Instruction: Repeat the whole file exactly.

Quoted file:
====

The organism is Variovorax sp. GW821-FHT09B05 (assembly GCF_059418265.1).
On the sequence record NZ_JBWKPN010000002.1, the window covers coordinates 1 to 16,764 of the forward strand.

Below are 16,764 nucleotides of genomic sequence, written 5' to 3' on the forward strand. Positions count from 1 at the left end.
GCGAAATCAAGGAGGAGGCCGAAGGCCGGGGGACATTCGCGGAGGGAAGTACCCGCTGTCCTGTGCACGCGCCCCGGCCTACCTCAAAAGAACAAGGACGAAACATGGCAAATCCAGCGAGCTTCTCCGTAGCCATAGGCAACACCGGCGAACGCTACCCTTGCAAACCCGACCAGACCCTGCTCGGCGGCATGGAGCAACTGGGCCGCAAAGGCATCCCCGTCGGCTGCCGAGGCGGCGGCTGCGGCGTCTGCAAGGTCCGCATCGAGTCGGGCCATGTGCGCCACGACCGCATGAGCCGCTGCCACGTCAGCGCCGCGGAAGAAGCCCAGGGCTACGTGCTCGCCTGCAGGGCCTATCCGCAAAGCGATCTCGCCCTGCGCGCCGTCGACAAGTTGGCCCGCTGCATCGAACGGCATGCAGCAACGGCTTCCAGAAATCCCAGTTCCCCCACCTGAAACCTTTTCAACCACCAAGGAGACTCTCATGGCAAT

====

The organism is Variovorax sp. GW821-FHT09B05 (assembly GCF_059418265.1).
On the sequence record NZ_JBWKPN010000002.1, the window covers coordinates 1 to 16,764 of the forward strand.

Below are 16,764 nucleotides of genomic sequence, written 5' to 3' on the forward strand. Positions count from 1 at the left end.
GCGAAATCAAGGAGGAGGCCGAAGGCCGGGGGACATTCGCGGAGGGAAGTACCCGCTGTCCTGTGCACGCGCCCCGGCCTACCTCAAAAGAACAAGGACGAAACATGGCAAATCCAGCGAGCTTCTCCGTAGCCATAGGCAACACCGGCGAACGCTACCCTTGCAAACCCGACCAGACCCTGCTCGGCGGCATGGAGCAACTGGGCCGCAAAGGCATCCCCGTCGGCTGCCGAGGCGGCGGCTGCGGCGTCTGCAAGGTCCGCATCGAGTCGGGCCATGTGCGCCACGACCGCATGAGCCGCTGCCACGTCAGCGCCGCGGAAGAAGCCCAGGGCTACGTGCTCGCCTGCAGGGCCTATCCGCAAAGCGATCTCGCCCTGCGCGCCGTCGACAAGTTGGCCCGCTGCATCGAACGGCATGCAGCAACGGCTTCCAGAAATCCCAGTTCCCCCACCTGAAACCTTTTCAACCACCAAGGAGACTCTCATGGCAAT